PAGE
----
Gencarella: A Drop In The Proverbial Ocean State Budget
Thursday, May 14, 2015
$173 million in surplus funds as a result of a budget difference within the margin of error. The Governor said she would have given more money away and she would never have proposed trimming the cost of government the way she did had she known. Translation, another year of kicking the can down the road. No need to take political risks and truly fix some systems or reduce waste, fraud and abuse when there is no imminent danger of budget deficits, even though the 5 year projection remains at $1 billion in deficits, the roads and bridges require $3 billion in maintenance and repairs and our schools require nearly $2 billion as a result of neglect.
Back To Basics.
OSTPA proposes that elected leaders dedicate this and any additional future surpluses to the basic government services taxpayers expect and deserve - proper maintenance of our roads and bridges and proper maintenance of our children’s school buildings that have been allowed to deteriorate to the point of becoming harmful to their health.
Elected Officials Already Salivating Over Ways To Use The “Excess” Money
It seems that all perspective is lost when there is a positive error in the estimating process. Don’t forget, RI generates nearly $9 billion in spending each year. That’s about a 2% error in estimating. It’s similar to running a little under at the grocery store. You thought you would spend about $100, but you spent $2 less. Do you start giving money away or taking out new loans because you saved $2 at the market? The overall picture for RI’s economy is still grim. The state is still projected to lose significant gaming revenue to Massachusetts in a few short years, it still has a projected need of $3 billion to fix roads and bridges, it still has $5 billion in unfunded pension and OPEB liabilities, it still expects runaway Medicaid costs, and, RI CAN refers to a cost projection of $1.8 billion to bring the state’s public school buildings up to healthy and possibly pleasant places in which to send our children.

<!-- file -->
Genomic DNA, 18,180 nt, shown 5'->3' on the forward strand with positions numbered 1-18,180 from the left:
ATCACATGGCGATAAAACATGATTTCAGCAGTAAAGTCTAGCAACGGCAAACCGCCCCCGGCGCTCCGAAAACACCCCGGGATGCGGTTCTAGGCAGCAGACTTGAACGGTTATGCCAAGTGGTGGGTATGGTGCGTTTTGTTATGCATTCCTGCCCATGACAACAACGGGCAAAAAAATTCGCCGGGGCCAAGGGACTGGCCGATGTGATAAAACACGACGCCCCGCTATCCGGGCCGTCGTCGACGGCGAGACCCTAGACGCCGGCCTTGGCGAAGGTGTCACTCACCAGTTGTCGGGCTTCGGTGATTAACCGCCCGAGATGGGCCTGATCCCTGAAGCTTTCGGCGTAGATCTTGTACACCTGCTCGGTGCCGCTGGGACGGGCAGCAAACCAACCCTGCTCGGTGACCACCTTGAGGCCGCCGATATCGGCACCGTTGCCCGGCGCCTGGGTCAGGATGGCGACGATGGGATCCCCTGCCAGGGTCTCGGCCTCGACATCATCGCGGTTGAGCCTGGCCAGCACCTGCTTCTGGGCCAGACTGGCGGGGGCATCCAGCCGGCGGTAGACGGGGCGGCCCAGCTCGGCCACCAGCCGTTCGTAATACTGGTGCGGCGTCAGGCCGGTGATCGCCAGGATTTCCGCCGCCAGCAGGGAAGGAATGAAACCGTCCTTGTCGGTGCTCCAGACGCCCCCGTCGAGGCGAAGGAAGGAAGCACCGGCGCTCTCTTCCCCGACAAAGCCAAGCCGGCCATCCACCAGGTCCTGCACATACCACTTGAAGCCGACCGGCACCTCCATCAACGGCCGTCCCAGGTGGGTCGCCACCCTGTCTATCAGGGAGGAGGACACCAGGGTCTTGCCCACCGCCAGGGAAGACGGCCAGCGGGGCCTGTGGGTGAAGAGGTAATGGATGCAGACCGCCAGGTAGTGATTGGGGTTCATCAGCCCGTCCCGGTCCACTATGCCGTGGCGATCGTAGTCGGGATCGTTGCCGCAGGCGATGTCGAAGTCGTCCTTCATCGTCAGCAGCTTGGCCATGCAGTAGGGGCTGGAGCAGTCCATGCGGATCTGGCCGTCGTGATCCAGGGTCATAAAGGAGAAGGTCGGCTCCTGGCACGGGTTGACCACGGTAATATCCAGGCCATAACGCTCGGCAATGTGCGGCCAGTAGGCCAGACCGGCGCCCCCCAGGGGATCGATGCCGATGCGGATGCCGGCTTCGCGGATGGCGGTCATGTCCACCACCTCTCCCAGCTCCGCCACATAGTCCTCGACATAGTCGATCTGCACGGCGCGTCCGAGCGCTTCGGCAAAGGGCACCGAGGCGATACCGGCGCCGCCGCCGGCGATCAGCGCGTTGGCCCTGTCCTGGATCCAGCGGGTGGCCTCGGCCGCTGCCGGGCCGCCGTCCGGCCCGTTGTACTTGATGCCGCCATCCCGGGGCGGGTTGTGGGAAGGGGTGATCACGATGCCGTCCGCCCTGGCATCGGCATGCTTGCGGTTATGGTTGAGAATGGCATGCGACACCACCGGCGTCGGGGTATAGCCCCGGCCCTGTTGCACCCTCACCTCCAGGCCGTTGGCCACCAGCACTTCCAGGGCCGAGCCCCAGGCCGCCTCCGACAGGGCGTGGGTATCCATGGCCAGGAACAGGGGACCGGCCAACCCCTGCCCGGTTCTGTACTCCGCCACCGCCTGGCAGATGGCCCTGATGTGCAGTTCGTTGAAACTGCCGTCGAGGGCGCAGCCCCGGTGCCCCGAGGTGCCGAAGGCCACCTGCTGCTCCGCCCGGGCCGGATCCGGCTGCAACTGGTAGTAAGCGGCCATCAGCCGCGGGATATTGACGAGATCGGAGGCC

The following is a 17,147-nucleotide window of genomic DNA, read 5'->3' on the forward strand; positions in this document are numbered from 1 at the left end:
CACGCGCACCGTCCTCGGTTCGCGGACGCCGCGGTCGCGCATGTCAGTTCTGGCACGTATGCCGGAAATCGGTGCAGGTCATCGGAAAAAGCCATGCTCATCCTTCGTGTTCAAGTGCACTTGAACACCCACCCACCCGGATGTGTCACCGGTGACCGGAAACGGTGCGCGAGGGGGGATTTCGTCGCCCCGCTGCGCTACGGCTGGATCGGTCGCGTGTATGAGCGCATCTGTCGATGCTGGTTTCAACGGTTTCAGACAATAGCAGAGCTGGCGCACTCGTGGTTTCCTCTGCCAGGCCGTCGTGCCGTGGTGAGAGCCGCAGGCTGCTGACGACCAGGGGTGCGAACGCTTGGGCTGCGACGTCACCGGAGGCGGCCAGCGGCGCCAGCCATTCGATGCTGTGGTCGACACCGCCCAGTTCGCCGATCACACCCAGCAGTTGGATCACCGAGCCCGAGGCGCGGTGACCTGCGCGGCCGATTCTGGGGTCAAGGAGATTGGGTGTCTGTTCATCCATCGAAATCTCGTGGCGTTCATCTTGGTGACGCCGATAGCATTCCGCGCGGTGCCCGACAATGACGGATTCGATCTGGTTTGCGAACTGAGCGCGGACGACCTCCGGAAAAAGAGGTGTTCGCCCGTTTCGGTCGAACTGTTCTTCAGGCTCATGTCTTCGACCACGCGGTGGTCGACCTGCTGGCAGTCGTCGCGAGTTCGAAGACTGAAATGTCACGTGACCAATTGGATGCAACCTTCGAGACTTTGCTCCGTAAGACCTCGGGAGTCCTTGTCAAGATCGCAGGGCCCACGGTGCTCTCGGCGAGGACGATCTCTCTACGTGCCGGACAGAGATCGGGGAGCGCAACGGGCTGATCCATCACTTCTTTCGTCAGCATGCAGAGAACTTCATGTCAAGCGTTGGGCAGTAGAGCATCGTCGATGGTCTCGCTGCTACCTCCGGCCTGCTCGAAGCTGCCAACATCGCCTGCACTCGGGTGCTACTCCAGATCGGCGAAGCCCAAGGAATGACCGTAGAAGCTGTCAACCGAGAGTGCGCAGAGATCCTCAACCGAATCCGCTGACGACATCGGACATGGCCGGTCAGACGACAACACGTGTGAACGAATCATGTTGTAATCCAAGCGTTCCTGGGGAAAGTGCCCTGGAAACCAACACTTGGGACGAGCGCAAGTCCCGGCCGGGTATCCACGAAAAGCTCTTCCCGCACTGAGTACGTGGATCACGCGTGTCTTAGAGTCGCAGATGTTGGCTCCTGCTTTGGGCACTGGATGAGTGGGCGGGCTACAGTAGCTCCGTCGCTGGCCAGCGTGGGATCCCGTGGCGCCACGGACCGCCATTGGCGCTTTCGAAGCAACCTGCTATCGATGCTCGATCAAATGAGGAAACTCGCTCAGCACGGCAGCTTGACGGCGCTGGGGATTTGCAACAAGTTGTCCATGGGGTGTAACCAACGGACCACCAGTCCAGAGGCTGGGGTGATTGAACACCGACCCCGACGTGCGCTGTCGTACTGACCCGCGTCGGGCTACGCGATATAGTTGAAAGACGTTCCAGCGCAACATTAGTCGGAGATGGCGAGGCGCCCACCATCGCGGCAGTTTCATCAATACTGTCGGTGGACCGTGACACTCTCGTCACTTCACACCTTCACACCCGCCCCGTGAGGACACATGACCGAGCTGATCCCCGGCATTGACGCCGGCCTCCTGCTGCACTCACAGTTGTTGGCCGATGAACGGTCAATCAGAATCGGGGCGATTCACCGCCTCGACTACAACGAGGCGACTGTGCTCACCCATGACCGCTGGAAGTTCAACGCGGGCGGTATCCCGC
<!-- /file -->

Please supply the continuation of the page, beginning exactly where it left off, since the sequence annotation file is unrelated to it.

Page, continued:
But speaking of school buildings, part of the Senate President’s wish list for the unexpected surplus is to invest more in education. Yet, if you look at our second largest city, Warwick, a study*, commissioned by the school committee itself, has determined that the city has excess infrastructure capacity of between 8 and 10 school buildings more than they need based on school populations. This has been known for almost 10 years, since around 2007. All that waste. Yet President Paiva Weed wants to inject more money into education. What RI really needs is a plan for removing the waste out of the education system and setting new priorities around spending. Priorities that put the student first, always.
Part of the problem with looking at cost savings in Warwick is that the teachers contract mandates a maximum number of employees that can be laid off in any given year, regardless of what is needed. “The school committee agrees that it will not send more than 40 notices of lay-off to members of the bargaining unit per year…it will not lay off in excess of 20 members of the bargaining unit per year…”. Aware that the city’s population has been dwindling for years, why would the school committee write this into a contract? Better yet, when will they write it out of the contract? Concerned about education, perhaps President Paiva Weed will lead the way in addressing the excesses that have become part and parcel of collective bargaining agreements before she prioritizes spending additional money on the education system.
Lip Service Just Won’t Cut It Anymore
Both the Speaker and the Senate President would like to throw some money at local property tax relief, which is rather ironic since they have both completely ignored the WatchdogRI report highlighting the excess $150 million in fire services that municipalities incur each and every year. If our elected officials truly want to provide property tax relief, it will not be through state giveaways but rather by creating a special legislative commission to carefully study the data in the fire report, accumulate their own statistics and ultimately, promote the reform that is needed to bring the cost of fire service in line with the rest of the country.
What would be counterproductive to providing property tax relief would be to pass the House and Senate fire fighter bills (H 5473 and S 533) that remove authority from elected officials to manage fiscal matters. These bills would undo the hard won Supreme Court case that reinforced municipalities’ right to manage the fire fighters work schedules and would instead mandate that work schedules be part of collective bargaining, and by extension, subject these management decisions to binding arbitration. That would be counterintuitive in the face of pursuing property tax relief.
So rather than spreading the new found money frivolously, taking us off track from the goal of righting the USS Rhode Island, let’s take that money, utilize it on proper government services and stay the course.
Related Slideshow: Taxpayer Return on Investment in Rhode Island
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